Home >> New International Encyclopedia, Volume 14 >> Murcia_2 to National Hymns >> Muscle Reading

Muscle-Reading

movements, subject and involuntary

MUSCLE-READING. The intuition of a person's thought by physical contact. Every complete mental process tends to 'issue' or 'ex press itself' in movement ; the psychophysical organism is essentially a motor organism. In many eases these expressive or concomitant movements are involuntary, and unknown to their performer. It is often possible, by close attention to them, to get an inkling of the object or direc tion of the agent's thought. Some persons, in deed, have a peculiar aptitude for this 'muscle reading,' or (as it has been wrongly termed) 'mind-reading,' so that they are able, by taking into account all the objective indications pre sented by the agent, to reproduce in somewhat surprising detail the course of his thought.

Muscle-reading was nmch in vogue a few years since as a drawing-room game. On the stage, it is customary for the `mind-reader' to lay the hand of the subject upon his forehead, o to take the sub ject's hand in his own. By minute observation of the subject's involuntary movements, of his trem or or flush of excitement. etc., it is possible for the reader to guess, in many instances, the number of a watch, the place and character of a hidden object, etc.; the subject, being completely unaware that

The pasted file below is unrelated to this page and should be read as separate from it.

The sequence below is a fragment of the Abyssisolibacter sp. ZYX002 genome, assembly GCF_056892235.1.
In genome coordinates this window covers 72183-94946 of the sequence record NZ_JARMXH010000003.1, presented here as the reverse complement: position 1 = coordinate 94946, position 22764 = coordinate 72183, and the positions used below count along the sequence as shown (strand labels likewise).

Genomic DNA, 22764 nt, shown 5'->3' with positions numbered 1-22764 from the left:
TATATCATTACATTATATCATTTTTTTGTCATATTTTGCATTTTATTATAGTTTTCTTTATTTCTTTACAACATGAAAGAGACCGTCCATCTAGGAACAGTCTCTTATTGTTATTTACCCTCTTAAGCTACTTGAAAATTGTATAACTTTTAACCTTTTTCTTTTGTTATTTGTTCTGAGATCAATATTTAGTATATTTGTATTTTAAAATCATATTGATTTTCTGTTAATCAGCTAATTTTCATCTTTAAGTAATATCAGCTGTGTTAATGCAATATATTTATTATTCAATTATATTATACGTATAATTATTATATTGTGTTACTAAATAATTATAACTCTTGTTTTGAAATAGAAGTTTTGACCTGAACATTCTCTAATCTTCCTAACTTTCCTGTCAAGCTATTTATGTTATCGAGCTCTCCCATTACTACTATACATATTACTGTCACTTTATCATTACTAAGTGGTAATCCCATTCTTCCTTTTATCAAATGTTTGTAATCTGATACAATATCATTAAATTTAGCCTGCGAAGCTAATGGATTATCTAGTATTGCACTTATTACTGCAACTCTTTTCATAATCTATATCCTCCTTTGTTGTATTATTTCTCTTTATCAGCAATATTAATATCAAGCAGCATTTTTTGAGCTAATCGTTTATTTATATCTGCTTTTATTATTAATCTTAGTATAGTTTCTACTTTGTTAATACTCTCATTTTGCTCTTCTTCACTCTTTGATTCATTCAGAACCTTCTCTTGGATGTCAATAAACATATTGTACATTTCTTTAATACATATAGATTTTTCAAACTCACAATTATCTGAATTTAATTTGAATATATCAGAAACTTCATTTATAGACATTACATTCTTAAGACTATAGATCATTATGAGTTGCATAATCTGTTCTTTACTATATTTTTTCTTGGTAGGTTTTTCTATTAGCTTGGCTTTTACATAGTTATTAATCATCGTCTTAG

he is giving any suggestion. and the suggestions themselves being unnoticeable to the audience. With the most successful mind-readers the process of observation has become habitual and therefore partly unconscious, so that they are unable to explain their modus operandi, even if they desire to do so. Their extreme fatigue. at the conclusion of a performance, indicates, how ever. that their attention has been 'under great strain.

This appreciation of unconscious movements and of vasomotor changes in the subject is sir& eient to explain all the feats of mind-reading that are on record. surprising as some of these may appear. Consult: .lastrow, Fart and Fable in Psychology (New York, In00) ; Prey-en Dic EH;liirung des Gedankentesens (16) ; and ine teenth Century, xx. sr; ; Forum, xi. 192; Popu lar Reimer .11withly, x. 4.19. xxi. 634.